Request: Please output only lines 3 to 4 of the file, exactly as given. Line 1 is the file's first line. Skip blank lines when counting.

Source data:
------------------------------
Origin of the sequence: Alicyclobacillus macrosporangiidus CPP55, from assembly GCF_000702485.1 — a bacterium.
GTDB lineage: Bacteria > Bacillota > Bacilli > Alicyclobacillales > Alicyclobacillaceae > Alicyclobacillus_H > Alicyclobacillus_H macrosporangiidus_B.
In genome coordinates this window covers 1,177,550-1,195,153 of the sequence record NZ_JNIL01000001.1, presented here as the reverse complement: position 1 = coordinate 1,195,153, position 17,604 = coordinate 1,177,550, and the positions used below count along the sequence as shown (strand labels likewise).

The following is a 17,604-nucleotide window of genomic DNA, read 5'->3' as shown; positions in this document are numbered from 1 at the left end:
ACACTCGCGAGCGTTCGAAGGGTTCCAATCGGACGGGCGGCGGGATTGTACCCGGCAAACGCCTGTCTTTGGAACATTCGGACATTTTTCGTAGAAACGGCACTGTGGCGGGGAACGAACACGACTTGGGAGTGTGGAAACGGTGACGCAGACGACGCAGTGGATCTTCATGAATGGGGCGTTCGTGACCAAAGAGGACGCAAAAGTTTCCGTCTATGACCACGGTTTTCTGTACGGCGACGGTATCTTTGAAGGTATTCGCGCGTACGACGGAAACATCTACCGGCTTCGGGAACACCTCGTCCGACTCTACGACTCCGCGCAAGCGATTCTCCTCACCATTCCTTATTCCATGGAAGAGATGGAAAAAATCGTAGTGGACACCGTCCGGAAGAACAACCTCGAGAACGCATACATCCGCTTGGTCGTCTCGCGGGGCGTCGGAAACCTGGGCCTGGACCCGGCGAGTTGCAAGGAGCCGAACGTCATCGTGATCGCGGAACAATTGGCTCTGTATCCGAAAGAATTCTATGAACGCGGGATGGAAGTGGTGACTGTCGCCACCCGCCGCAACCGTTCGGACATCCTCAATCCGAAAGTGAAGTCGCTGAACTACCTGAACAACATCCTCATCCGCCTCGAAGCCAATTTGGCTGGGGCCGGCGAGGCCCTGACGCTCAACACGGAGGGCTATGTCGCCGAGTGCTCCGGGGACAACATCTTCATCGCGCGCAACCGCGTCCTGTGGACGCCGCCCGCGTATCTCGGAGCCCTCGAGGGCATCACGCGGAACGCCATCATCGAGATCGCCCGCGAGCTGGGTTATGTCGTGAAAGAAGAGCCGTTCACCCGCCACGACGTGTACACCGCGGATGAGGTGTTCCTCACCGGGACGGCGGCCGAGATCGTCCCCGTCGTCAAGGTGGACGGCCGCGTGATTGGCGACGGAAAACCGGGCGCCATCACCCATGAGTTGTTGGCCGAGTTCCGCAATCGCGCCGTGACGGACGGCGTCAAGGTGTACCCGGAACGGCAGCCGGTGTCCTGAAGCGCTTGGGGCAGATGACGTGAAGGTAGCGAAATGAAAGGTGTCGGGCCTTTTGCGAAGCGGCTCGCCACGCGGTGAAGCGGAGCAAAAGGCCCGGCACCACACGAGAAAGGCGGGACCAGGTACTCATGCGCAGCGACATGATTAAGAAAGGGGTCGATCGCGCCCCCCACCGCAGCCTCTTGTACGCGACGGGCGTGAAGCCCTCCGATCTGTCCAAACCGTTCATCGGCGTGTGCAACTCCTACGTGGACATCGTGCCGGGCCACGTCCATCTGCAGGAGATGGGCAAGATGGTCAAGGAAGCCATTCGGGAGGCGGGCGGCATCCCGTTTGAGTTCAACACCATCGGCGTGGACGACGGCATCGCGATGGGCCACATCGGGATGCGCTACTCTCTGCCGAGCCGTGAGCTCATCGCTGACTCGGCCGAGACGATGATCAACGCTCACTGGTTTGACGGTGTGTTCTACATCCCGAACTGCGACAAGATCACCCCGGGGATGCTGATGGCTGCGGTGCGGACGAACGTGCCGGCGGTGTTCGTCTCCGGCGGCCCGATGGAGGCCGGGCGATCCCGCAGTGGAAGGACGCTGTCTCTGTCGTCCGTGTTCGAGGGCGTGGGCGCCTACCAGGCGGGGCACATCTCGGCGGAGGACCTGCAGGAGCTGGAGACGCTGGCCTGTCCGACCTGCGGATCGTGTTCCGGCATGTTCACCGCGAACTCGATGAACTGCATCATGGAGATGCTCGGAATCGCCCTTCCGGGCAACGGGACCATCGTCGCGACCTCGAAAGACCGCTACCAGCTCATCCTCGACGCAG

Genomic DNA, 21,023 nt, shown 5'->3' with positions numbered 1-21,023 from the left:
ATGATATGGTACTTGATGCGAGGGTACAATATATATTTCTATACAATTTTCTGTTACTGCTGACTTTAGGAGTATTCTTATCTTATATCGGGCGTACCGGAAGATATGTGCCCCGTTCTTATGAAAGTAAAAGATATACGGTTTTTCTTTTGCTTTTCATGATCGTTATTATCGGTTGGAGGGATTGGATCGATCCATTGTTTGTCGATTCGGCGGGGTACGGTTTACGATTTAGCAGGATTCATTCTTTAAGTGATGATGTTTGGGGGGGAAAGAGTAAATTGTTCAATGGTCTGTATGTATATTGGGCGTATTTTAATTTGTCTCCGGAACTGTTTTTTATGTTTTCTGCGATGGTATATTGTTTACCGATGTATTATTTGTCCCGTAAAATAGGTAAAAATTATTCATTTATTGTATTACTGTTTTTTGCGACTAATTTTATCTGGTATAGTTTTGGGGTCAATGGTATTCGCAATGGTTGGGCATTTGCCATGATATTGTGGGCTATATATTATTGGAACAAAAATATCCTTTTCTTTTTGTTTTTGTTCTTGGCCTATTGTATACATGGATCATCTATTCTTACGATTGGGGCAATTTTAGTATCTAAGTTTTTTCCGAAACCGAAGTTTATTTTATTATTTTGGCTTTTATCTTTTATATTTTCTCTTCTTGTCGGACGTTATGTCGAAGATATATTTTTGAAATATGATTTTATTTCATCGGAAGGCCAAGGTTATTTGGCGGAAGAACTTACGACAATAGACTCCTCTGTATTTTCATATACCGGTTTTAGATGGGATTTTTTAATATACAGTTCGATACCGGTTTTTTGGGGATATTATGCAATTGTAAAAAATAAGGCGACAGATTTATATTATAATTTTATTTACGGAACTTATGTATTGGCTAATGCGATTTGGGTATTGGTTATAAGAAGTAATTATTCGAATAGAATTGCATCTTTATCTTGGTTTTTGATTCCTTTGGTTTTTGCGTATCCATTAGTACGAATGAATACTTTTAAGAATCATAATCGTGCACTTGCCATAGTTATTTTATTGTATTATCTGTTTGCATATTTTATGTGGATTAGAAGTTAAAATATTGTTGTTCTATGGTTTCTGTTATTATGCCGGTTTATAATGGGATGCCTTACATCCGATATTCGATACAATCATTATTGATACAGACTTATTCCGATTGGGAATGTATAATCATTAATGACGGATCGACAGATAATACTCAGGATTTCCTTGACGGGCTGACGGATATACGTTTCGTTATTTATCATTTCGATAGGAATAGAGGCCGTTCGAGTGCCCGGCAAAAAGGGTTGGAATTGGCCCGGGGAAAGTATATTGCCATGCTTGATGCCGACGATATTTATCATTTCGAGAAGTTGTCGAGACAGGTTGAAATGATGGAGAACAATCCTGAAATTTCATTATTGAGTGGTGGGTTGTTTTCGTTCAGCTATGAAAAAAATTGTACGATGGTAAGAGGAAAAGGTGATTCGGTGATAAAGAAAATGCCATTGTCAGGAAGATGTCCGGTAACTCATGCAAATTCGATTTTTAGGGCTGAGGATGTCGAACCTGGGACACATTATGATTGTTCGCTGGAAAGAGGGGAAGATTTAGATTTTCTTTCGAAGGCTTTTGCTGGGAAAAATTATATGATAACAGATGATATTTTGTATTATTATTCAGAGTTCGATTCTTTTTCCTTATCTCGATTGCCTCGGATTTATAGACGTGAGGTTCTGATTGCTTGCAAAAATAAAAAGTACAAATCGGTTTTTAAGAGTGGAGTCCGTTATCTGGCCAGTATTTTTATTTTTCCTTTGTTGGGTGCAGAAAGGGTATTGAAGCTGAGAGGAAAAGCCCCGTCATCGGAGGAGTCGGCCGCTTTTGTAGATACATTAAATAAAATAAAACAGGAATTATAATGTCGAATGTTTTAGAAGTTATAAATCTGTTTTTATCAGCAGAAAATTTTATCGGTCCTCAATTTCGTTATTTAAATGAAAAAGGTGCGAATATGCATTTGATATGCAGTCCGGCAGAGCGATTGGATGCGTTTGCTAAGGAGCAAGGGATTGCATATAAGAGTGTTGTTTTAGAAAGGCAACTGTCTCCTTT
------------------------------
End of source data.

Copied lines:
In genome coordinates this window covers 1,177,550-1,195,153 of the sequence record NZ_JNIL01000001.1, presented here as the reverse complement: position 1 = coordinate 1,195,153, position 17,604 = coordinate 1,177,550, and the positions used below count along the sequence as shown (strand labels likewise).

The following is a 17,604-nucleotide window of genomic DNA, read 5'->3' as shown; positions in this document are numbered from 1 at the left end: